Yield Return in C#

In c# you can use yield return instead of declaring a collection, adding to it then returning it all at once. The code ends up looking a lot cleaner as you can see in the examples below.


	private static IEnumerable<double> StopwatchExampleYield()
	{
		for (int i = 0; i < 3; i++)
		{
			Thread.Sleep(TimeSpan.FromSeconds(1));
			yield return _stopWatch.Elapsed.TotalSeconds;
		}
	}
	private static IEnumerable<double> StopwatchExampleNoYield()
	{
		var results = new List<double>();
		for (int i = 0; i < 3; i++)
		{
			Thread.Sleep(TimeSpan.FromSeconds(1));
			results.Add(_stopWatch.Elapsed.TotalSeconds);
		}
		return results;
	}

Two functions that look like they're functionally the same except the one with yield return is nice and short.

Although they look similar and act similar most of the time there is a difference. Yield return will delay execution of the function until the returned value is enumerated. Below the first method is called, followed by the second without yield return. Then the result of the NoYield() function is enumerated and the results displayed. If both functions worked the same the delay between the foreach loops wouldn't affect the output, but it does because the function with yield is only evaluated then.

	static double secondsToWait = 5;
	static void Main(string[] args)
	{
		_stopWatch.Start();
		Stopwatch methodStopwatch = new Stopwatch();

		Console.WriteLine("Calling StopwatchExampleYield()");
		methodStopwatch.Start();
		var yield = StopwatchExampleYield();

		Console.WriteLine("Done in {0} seconds.", methodStopwatch.Elapsed.TotalSeconds);

		Console.WriteLine("Calling StopwatchExampleNoYield()");
		methodStopwatch.Restart();
		var noYield = StopwatchExampleNoYield();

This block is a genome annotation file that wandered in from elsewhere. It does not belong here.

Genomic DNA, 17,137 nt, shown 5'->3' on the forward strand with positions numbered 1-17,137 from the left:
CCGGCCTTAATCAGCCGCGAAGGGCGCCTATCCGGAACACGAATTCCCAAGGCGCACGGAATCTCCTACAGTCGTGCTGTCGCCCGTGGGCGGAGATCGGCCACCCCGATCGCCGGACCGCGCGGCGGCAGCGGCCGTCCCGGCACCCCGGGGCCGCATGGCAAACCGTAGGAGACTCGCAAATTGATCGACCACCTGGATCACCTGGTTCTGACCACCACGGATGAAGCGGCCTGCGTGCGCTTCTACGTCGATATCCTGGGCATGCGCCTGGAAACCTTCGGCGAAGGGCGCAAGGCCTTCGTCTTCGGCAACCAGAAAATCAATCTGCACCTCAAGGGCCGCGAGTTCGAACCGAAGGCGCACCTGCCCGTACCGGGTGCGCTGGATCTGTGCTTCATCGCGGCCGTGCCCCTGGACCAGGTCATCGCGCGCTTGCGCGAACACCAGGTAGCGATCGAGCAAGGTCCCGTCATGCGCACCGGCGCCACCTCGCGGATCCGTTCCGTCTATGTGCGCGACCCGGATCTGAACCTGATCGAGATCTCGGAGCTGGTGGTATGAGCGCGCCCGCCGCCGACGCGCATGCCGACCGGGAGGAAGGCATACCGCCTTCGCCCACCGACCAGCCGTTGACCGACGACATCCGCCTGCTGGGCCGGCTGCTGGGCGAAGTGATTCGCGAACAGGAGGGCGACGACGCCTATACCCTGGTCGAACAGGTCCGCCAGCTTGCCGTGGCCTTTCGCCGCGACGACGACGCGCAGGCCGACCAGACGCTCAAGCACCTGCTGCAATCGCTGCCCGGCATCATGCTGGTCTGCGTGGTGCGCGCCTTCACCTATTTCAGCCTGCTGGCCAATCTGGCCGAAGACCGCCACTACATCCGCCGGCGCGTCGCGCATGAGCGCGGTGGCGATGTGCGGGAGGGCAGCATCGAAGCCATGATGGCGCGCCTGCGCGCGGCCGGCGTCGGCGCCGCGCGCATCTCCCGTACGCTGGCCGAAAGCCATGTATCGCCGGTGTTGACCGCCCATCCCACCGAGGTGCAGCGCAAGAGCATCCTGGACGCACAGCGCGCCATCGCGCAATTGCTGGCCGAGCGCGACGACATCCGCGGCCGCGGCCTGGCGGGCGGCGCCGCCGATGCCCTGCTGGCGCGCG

Console.WriteLine("Done in {0} seconds.", methodStopwatch.Elapsed.TotalSeconds);

		Console.WriteLine("Waiting {0} seconds.",secondsToWait);
		Thread.Sleep(TimeSpan.FromSeconds(secondsToWait));
		Console.WriteLine("StopwatchExampleYield() results:");
		methodStopwatch.Restart();
		Console.WriteLine(string.Join("\t", yield));
		Console.WriteLine("Yield written in {0} seconds.", methodStopwatch.Elapsed.TotalSeconds);

		Console.WriteLine("StopwatchExampleNoYield() results:");
		methodStopwatch.Restart();

		Console.WriteLine(string.Join("\t", noYield));
		Console.WriteLine("No Yield written in {0} seconds.", methodStopwatch.Elapsed.TotalSeconds);

		Console.WriteLine("Done in {0} seconds.", methodStopwatch.Elapsed.TotalSeconds);
		Console.ReadKey();
	}

Main method to illustrate the difference.

	Calling StopwatchExampleYield()
	Done in 0.0005714 seconds.
	Calling StopwatchExampleNoYield()
	Done in 3.000821 seconds.
	Waiting 5 seconds.
	StopwatchExampleYield() results:
	9.0040594       10.0041546      11.0042847
	Yield written in 3.0013281 seconds.
	StopwatchExampleNoYield() results:
	1.0018417       2.0019242       3.0020194
	No Yield written in 0.0001203 seconds.
	Done in 0.0001945 seconds.

Program output.

In the call to the NoYield version it waits 1s before adding to the list so you get roughly 1, 2 and 3 seconds. Then there's the 5 second delay and the Yield version gets called when it's used as an argument to string.Join(). So it's 9, 10 and 11 seconds because the NoYied version takes 3, the delay is 5 and inside the Yield() method the 1 second delay comes first.

comments powered by Disqus